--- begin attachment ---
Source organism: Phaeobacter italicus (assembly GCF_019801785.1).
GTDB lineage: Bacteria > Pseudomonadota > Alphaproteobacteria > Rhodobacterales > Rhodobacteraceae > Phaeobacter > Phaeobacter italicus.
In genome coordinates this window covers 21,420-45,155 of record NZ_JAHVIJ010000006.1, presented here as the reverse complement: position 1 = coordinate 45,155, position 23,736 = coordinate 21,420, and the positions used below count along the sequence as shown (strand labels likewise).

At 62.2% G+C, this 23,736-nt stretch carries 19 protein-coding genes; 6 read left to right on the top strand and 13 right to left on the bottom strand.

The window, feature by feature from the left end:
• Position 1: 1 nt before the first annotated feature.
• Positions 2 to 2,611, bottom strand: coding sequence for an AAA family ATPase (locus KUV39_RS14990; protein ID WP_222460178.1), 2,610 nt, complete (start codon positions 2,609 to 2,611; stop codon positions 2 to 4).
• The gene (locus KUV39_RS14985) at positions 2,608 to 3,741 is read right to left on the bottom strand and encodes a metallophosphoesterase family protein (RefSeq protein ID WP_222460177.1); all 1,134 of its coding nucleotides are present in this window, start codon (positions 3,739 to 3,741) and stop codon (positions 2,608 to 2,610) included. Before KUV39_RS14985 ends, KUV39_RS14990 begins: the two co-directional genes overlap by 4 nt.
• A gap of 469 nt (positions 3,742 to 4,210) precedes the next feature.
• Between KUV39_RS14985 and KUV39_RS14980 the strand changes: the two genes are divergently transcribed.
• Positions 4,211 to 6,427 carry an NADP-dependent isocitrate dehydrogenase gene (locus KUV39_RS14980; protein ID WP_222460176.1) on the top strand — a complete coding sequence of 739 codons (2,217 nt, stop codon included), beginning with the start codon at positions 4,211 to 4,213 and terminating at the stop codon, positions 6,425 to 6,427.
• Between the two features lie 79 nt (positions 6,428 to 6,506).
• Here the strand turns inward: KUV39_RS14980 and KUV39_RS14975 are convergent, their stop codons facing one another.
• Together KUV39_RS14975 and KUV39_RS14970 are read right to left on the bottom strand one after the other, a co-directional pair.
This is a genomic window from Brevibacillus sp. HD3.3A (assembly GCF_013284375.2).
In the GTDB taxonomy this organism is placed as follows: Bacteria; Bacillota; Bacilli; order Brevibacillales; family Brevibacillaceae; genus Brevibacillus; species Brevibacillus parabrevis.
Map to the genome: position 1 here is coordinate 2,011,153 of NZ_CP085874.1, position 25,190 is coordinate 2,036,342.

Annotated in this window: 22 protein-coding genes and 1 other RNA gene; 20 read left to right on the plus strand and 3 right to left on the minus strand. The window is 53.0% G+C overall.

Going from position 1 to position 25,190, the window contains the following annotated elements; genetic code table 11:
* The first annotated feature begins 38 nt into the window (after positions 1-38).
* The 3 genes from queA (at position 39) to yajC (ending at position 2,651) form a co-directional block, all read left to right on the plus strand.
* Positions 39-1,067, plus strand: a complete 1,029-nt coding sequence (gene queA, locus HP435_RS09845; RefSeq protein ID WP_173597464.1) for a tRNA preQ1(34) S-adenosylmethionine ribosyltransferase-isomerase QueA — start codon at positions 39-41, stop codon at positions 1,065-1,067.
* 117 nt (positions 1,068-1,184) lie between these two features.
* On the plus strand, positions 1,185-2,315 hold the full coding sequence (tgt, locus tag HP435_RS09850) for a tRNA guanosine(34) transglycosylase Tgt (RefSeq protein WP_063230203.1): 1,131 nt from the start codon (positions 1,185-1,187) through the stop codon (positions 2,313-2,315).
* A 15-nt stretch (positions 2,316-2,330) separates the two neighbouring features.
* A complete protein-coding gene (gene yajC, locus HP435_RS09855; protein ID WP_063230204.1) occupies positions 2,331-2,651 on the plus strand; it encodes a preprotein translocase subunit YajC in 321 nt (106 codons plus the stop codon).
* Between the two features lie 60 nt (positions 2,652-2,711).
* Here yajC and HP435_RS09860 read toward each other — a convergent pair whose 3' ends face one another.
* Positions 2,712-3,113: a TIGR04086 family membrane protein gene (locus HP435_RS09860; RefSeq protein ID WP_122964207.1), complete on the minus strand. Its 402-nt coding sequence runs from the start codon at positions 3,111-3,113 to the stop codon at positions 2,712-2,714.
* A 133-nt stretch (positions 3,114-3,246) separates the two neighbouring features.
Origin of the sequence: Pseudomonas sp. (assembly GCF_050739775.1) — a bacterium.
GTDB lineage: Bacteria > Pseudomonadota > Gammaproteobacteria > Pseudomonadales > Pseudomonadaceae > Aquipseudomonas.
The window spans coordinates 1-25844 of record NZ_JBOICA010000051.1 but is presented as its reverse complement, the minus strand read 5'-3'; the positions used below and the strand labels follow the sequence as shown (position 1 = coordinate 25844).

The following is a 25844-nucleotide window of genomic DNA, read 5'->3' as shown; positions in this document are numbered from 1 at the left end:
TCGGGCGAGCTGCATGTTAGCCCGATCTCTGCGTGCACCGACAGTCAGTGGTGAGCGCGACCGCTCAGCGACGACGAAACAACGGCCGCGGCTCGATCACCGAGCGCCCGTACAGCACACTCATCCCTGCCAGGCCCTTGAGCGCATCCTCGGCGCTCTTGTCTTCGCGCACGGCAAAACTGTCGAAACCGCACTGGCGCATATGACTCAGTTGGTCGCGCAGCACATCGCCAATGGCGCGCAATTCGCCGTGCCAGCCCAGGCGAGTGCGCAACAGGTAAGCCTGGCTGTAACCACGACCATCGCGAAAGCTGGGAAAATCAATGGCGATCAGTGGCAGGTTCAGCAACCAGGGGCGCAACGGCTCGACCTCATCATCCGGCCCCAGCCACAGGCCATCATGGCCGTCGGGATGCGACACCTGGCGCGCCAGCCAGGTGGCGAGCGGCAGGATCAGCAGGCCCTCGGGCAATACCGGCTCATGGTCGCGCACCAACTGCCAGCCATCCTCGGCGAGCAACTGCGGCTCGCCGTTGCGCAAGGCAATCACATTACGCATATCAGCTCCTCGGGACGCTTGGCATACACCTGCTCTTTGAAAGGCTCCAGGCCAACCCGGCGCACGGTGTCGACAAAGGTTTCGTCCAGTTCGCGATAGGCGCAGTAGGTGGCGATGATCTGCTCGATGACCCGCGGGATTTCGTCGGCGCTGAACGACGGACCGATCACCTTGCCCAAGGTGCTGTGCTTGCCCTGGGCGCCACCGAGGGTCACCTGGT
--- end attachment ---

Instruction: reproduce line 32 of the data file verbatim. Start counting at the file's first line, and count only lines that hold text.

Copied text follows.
GTDB lineage: Bacteria > Pseudomonadota > Gammaproteobacteria > Pseudomonadales > Pseudomonadaceae > Aquipseudomonas.